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Time to take up the cross again

WENZHOU (UCAN): The province of Zhejiang has been through a highly controversial period over the past four years, as Christians have been forced to watch more than 1,700 crosses being removed from Church buildings by government authorities.
But now that the secretary of the Communist Party that gave the demolition orders is moving on, some people think that it is time to take up the cross again.
Mooted as a way of celebrating the departure of Xia Baolong, who has come to the end of his career and is being moved sideways to an old boys’ assignment in Beijing, re-erecting the crosses, which mostly have been stored at Church buildings, is being pushed as a farewell gesture to the iconoclastic party secretary.
The proposal has come from some Protestant pockets in the area and it began circulating on social media not long after it was known that Xia would be on his way.
The reaction came after the state-run news agency, Xinhua, announced on April 27 that Xia had been appointed vice director of the Environmental and Resources Protection Committee in the National People’s Congress.
There were also some in a pocket of Protestant pastors who “suggested all Churches in Zhejiang should hold a thanksgiving gathering and light firecrackers together to bid farewell to Xia Baolong.”
Some bloggers displayed icons of animated firecrackers in chat groups to show their delight at Xia’s departure, as his new appointment means that his political career has effectively come to an end.
“It is general practice to send retired officials to specialised committees in the National People’s Congress, which have no real power. Xia Baolong is finished,” a delighted Luke, a pastor in Zhejiang, who also circulated the appeal, commented.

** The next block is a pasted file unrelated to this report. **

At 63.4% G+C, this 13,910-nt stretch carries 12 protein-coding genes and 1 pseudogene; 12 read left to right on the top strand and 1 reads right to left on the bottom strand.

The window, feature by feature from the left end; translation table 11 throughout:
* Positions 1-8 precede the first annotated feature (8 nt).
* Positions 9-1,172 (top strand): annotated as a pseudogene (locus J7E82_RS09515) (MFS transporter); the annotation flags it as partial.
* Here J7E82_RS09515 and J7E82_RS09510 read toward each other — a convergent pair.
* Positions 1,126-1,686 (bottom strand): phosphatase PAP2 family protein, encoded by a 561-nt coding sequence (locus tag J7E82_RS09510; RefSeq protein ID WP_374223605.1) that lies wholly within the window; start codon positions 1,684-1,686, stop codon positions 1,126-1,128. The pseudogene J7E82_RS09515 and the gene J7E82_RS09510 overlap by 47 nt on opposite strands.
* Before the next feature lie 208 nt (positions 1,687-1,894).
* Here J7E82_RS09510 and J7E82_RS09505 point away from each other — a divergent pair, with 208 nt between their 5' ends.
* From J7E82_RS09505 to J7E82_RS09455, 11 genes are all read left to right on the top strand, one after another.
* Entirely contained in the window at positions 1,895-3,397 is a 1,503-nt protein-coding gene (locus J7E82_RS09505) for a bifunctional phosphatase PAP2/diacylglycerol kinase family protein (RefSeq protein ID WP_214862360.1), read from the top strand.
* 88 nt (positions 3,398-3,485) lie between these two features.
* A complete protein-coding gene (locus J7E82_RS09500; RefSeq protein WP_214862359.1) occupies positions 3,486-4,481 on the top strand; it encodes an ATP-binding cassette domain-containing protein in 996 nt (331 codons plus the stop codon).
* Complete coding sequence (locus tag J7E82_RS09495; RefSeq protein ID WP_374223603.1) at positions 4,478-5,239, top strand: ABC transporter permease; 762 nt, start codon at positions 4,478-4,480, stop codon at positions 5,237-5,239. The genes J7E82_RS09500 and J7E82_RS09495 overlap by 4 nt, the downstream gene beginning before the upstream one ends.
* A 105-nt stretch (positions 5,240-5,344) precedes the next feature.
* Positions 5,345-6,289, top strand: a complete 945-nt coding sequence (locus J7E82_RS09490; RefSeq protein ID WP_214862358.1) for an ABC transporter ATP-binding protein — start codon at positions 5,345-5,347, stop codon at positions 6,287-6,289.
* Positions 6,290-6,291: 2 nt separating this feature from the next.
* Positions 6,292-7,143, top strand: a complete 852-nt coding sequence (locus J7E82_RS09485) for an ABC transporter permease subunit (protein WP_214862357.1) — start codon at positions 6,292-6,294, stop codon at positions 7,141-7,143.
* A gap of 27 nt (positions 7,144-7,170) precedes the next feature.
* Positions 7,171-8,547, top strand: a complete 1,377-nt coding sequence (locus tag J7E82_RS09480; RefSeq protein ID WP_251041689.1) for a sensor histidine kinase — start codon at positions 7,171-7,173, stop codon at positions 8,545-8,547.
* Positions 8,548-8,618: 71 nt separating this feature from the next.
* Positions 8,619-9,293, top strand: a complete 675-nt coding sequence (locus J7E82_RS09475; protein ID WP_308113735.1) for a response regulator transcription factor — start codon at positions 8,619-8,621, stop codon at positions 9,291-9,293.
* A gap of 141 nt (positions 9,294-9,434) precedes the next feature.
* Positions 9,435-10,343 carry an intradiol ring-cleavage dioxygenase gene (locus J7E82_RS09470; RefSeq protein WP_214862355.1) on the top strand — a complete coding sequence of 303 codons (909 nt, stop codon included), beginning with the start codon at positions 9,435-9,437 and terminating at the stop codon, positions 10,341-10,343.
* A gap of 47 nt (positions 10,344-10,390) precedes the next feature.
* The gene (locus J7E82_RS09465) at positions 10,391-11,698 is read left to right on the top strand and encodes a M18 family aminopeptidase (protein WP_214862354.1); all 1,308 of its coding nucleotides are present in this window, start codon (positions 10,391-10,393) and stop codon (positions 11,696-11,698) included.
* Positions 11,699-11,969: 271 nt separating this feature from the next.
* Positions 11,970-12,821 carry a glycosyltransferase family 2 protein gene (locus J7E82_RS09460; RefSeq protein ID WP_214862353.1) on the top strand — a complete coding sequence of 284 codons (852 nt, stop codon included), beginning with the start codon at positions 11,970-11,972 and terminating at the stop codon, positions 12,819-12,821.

Xia has now reached the magical age of 65, the time of official retirement, with the only way up being to the Politburo, according to the practices of the Communist Party.
Xia’s new appointment came in quite a contrary manner to the recent rumours that suggested he would attain a more important position in Beijing that could lead him into the Politburo, as many observers see him as a close aide to the president, Xi Jinping.
Xia was a subordinate to Xi when the current president was the governor and party secretary of Zhejiang from 2002 to 2007.
News of Xia’s appointment came on the eve of the third anniversary of the 28 April 2014 demolition of Sanjiang Protestant Church.
The same social media appeal called on Christians to pray for the rebuilding of the Sanjiang Church in Wenzhou. The government said the demolition was due to the structure being illegally built. For a month Christians tried blocking state efforts to destroy the building, which drew worldwide attention.
Zhejiang has an estimated two million Protestant and 210,000 Catholic population, while the city of Wenzhou has one million in its Protestant and 150,000 in its Catholic numbers.
In the name of a three-year city planning programme, the cross-removal campaign began in late 2013.
Before the campaign subtly ended in April last year, there were frequent reports of physical clashes between the security officers and Christians. Influential pastors and Church leaders were likewise detained, while lawyers who defended them were arrested.
The local authorities also introduced a new regulation to limit the display of religious symbols to curb development of Christianity in the province.

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